Spider-Man 2

Spider-Man 2 ★★★★½

Transcending its predecessor in every way, Spider-Man 2 is Marvel's Dark Knight, pushing its superhero story to deeper and richer territory. This is a film of real hardship, in a personal sense of internal struggle and in a wider sense as Peter Parker deals with poverty and loss. This is stuff the MCU will never explore. 

Life's consequences play a big part in Spider-Man 2, as letting people down and struggling with love comes to forefront of the film. Peter struggles to be who he wants or needs to be. This is a film of choice, being certain in who you are and choosing to be a hero. The purpose of heroes in society is to represent hope and symbolise the very best of us. The community cherishes Spider-Man in the film's most touching scene of symbolism and this reminds us of the inherent good within people, something crucial to the arc of both Peter Parker and the villain Doc Ock. Doc Ock and Peter both fight to reclaim their identity, and the film exists in an emotionally nuanced space, letting inner conflicts define the film more than the external fight scenes.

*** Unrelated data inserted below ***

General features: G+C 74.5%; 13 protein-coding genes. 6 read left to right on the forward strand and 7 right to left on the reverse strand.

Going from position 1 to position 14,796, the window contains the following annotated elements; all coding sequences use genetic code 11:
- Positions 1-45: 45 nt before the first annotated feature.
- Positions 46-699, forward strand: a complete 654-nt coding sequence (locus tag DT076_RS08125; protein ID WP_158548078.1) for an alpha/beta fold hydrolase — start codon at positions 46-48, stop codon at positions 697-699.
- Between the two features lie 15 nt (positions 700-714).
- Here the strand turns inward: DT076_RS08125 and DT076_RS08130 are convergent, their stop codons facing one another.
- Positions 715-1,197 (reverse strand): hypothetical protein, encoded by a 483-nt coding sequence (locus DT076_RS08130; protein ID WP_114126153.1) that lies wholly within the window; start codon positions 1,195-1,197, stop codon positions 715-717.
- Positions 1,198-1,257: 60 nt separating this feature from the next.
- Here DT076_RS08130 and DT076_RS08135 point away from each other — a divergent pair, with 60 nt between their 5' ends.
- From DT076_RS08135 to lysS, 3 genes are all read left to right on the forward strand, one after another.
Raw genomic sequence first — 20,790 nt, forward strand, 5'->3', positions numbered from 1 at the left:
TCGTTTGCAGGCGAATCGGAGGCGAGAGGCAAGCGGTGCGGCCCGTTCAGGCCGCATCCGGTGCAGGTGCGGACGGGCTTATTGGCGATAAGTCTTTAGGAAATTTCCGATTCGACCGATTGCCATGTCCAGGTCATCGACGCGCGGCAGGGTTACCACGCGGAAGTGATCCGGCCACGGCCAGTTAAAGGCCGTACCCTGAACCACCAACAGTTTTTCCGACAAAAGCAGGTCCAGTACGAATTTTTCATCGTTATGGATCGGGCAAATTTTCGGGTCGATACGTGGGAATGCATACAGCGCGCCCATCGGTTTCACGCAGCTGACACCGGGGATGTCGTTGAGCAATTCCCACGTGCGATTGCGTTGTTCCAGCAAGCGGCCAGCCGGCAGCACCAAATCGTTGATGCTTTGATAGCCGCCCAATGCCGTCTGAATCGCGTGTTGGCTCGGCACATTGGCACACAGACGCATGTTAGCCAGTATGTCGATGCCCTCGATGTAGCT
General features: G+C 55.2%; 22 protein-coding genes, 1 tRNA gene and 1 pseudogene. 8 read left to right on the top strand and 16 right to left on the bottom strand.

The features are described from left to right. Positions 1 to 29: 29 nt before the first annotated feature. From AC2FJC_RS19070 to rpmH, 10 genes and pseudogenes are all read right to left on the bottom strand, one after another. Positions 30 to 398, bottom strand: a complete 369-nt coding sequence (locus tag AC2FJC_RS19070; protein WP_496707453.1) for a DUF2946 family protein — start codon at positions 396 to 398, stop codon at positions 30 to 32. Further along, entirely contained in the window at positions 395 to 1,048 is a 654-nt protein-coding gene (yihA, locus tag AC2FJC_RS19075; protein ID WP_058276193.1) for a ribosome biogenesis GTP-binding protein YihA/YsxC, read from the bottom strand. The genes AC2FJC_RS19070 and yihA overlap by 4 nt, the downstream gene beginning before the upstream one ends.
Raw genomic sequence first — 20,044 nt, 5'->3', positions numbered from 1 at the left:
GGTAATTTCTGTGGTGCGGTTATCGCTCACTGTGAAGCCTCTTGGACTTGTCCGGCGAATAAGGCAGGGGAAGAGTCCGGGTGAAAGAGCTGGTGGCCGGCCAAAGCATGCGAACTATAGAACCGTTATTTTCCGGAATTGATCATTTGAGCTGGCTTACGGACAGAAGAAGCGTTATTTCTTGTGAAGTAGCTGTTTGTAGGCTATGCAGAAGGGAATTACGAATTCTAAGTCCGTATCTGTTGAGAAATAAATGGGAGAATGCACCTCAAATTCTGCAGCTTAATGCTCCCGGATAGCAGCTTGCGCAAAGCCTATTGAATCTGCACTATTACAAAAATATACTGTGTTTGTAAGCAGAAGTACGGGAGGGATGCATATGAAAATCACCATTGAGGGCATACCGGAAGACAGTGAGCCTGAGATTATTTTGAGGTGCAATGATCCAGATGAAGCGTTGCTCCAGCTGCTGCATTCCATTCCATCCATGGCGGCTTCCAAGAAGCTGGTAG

Spider-Man 2 is dense with subplots and characters, but they cohesively move forward as the film explores the same themes with each. It's about defining who we are by our choices and realising there's bigger things in the world than just us. Sam Raimi keeps a tight control on things, even as his genre preferences switch between scenes. Doc Ock, especially in one scene set in a hospital, is utilised for horror purposes. The humour is also placed so well, something Raimi perfected in his Evil Dead days. Then there's the final shot, of Mary Jane looking on, taking a risk, life's mistakes hers to make. Superhero mastery.

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